The Department of Health said yesterday a 12-year-old girl was initially excluded from having contracted SARS and described her illness as "a sporadic case."
But as a jittery public was temporarily relieved from the fear that SARS has re-emerged, a question arose: to what extent have all the prevention measures implemented by the government been successful?
Temperature checks continued at CKS International Airport and fever-screening points have been set up outside hospitals.
Travelers from China, Hong Kong and Macau are required to check their temperature for 10 days after arriving in Taiwan. The Center for Disease Control (CDC) said it has been monitoring whether travelers from those areas followed the regulations.
But the CDC could not follow the travelers on a case-by-case base. It could only ask a limited portion of the travelers whether they actually checked their temperature.
The country's efforts to establish a shield against a re-invasion by SARS might prove to be shaky if the government has been kept in the dark about the SARS situation in China, where the disease originated.
When asked by reporters whether SARS cases may still be present in China, Su Ih-jen (蘇益仁), director-general of the CDC, was unable to give a clear answer.
"I think nobody can answer this question. Nobody knows whether SARS cases still exist in China. I can't even guarantee the SARS virus has been completely eradicated from Taiwan," Su said.
Chen Chien-jen (陳建仁), director-general of the Department of Health, said all anti-SARS measures will remain as they are rather than be changed because of the re-appearance of a SARS case.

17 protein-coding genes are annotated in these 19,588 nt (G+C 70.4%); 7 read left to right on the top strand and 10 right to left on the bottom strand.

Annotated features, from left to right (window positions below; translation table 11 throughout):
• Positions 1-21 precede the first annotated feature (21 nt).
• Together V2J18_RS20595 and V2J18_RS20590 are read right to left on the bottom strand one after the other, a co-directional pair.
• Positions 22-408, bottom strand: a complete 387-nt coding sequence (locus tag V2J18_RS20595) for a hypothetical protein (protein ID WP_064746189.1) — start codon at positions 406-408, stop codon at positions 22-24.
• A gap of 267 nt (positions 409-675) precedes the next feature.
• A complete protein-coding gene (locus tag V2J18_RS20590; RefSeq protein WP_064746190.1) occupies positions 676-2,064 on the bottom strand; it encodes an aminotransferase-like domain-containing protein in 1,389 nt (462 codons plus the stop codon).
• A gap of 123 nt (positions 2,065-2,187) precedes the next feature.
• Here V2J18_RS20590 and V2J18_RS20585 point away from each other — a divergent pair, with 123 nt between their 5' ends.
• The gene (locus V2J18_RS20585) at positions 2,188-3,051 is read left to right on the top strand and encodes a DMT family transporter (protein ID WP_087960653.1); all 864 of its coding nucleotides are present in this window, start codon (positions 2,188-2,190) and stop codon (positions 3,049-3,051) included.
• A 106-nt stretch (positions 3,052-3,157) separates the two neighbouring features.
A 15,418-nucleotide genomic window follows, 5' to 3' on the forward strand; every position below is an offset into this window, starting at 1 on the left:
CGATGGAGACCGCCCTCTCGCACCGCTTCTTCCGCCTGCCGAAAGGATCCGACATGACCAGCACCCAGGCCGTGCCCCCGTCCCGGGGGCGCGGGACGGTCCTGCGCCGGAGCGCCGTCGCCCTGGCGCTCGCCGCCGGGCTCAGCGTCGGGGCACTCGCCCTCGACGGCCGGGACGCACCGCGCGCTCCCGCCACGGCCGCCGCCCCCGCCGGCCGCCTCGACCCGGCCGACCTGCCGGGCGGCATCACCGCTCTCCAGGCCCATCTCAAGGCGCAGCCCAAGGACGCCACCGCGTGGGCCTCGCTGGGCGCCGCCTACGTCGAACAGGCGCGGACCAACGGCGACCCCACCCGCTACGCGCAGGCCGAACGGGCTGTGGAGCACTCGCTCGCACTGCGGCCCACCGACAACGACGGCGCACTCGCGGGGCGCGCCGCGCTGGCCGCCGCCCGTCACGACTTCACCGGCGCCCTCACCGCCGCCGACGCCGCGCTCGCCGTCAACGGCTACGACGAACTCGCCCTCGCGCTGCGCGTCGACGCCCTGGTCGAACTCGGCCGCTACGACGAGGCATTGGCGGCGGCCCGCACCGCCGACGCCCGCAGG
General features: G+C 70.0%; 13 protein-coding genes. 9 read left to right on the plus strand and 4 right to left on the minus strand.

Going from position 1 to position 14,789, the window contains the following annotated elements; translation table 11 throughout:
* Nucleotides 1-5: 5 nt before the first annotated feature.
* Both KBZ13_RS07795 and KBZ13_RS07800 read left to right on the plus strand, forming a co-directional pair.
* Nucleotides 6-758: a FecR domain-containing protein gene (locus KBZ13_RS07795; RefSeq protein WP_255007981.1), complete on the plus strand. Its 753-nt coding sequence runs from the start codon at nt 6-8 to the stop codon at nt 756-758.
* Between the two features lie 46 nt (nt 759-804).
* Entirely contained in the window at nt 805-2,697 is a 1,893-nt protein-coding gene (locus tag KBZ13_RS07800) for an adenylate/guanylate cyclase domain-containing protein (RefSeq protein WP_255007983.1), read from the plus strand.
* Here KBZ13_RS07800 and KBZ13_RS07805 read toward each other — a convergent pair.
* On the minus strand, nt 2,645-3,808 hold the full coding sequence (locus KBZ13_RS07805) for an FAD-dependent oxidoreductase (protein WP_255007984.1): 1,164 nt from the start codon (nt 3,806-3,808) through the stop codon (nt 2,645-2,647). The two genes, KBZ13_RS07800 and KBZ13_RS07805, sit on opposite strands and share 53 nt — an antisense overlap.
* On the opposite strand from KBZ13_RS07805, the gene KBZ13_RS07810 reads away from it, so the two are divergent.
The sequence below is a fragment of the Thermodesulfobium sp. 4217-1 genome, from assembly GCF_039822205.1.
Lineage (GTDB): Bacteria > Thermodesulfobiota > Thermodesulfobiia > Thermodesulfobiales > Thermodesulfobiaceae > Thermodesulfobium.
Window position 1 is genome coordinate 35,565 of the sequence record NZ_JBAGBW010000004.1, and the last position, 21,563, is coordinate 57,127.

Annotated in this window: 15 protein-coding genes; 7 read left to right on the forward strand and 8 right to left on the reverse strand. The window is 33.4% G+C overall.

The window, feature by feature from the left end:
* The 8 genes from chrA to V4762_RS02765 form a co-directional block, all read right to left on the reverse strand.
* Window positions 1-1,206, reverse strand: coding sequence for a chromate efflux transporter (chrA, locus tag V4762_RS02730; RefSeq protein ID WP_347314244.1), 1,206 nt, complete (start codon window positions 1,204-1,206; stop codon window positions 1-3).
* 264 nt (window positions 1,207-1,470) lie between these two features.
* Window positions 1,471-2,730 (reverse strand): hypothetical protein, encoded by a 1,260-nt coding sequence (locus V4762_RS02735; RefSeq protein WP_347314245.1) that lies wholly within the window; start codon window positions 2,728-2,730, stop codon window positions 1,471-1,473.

The concern that China may still not be open about its SARS situation is only one of the problems the department has in the battle against the disease.
The girl has been to two private clinics before being admitted to the National Taiwan University Hospital (NTUH). Both clinicians failed to perceive the girl might have been infected with SARS.
"It is not that our anti-SARS measures are inefficient. If the two clinicians asked the girl her travel history, the case could have been reported to the CDC much earlier," Su said.
But Chen admitted it might have been difficult for the clinicians to detect the girl was infected with SARS because she did not have standard SARS-like symptoms.
"SARS symptoms may not be very obvious in children. Take the girl, for example. Her fever did not even reach 38?C," Chen said.
Although a fever-screening point has been set up close to the the university hospital, the girl did not go there before being admitted to the hospital.
The result was that a handful of health workers who had had contact with the girl had been isolated.
The DOH and the CDC have been preparing for the arrival of winter, a season during which the bug might return.
"As of Oct. 15, the CDC will collect throat samples from all travelers found to have fever at CKS International Airport. The measure will be imposed on travelers from all countries," Su said.
Su said three suspected SARS cases have been reported to the CDC since July 5, the day the World Health Organization declared Taiwan SARS-free.